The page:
The system now isn't perfect by any means, and I've supported real bipartisan reforms, like my Freedom of Health Care Choice Act. Congress has a host of options for making care more affordable and more accessible and for giving people control over their care. Instead of supersizing government health-care programs, we should be making the changes that empower consumers.
CP:There also seems to be a sizeable cross section of the electorate energized by the ideas you and like-minded leaders are putting forth. In what ways have you noticed this rise in support anecdotally? Are more campaign contributions heading your way?
Bachmann: Though demonized by some on the left, my ideas are good, old-fashioned Minnesota common sense. Every day I hear from constituents letting me know that I have their support, while my office gets calls from across the nation urging me to keep up the fight. One thing is clear: People are very uneasy about the sweeping changes the administration and congressional leadership are forcing into law, particularly when the Democratic leadership doesn't allow us the time to work through the legal language of these bills. Minnesotans take more time reading the Sunday newspaper than we do looking at some of these thousand-plus-page pieces of legislation.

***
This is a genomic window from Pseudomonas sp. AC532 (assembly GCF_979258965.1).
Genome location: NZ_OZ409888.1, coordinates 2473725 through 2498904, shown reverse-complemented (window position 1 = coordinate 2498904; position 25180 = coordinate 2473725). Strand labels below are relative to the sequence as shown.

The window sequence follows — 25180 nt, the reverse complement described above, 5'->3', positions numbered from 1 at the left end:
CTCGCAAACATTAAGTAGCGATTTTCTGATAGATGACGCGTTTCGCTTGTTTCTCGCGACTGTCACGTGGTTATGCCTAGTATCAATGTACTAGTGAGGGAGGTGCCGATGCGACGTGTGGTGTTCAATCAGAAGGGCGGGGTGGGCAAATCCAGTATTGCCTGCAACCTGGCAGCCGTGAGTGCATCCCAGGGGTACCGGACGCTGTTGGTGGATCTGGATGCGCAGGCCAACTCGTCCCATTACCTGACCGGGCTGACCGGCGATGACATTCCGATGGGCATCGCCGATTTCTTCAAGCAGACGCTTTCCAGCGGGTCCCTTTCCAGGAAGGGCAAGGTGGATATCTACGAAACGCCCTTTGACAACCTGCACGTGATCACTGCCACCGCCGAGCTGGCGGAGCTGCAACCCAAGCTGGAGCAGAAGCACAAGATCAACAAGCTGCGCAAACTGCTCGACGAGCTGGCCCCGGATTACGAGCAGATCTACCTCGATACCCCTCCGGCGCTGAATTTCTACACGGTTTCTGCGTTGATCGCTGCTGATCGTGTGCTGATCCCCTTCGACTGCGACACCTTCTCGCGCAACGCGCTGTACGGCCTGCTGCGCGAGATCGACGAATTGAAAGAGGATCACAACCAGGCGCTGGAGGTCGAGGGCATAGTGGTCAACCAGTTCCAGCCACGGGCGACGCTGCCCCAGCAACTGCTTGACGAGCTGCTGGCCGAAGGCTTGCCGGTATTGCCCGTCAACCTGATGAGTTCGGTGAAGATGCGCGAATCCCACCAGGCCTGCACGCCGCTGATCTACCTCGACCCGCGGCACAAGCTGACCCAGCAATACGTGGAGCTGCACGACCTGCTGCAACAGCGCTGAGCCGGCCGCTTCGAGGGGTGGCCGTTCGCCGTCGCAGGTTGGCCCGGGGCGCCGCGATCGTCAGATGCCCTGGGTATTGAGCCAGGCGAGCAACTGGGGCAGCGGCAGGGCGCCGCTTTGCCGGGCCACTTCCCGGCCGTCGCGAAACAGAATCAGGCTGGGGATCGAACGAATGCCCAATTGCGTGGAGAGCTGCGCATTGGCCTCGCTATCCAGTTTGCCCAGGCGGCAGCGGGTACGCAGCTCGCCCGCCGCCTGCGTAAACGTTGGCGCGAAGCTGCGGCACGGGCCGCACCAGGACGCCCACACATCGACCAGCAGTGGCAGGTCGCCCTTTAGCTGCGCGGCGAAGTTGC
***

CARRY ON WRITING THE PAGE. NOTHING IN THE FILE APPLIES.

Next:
Congressional Republicans are trying to get bills online for 72 hours before being voted on. We trust the people to be a part of the debate, and we can only hope that the powers-that-be in Washington will let the people engage as well.
CP:How do you foresee the GOP evolving in the next couple of years, and how do you intend to push it in the right direction?
Bachmann: I can't speak for the entire Republican Party, but I'm encouraged by the renewed civic participation this past year. And I'm particularly encouraged by how the people are coalescing around a renewed sense that the Founding Fathers may have been on to something so many years ago when they wrote the Constitution. Those principles of liberty and prosperity were timeless for a reason.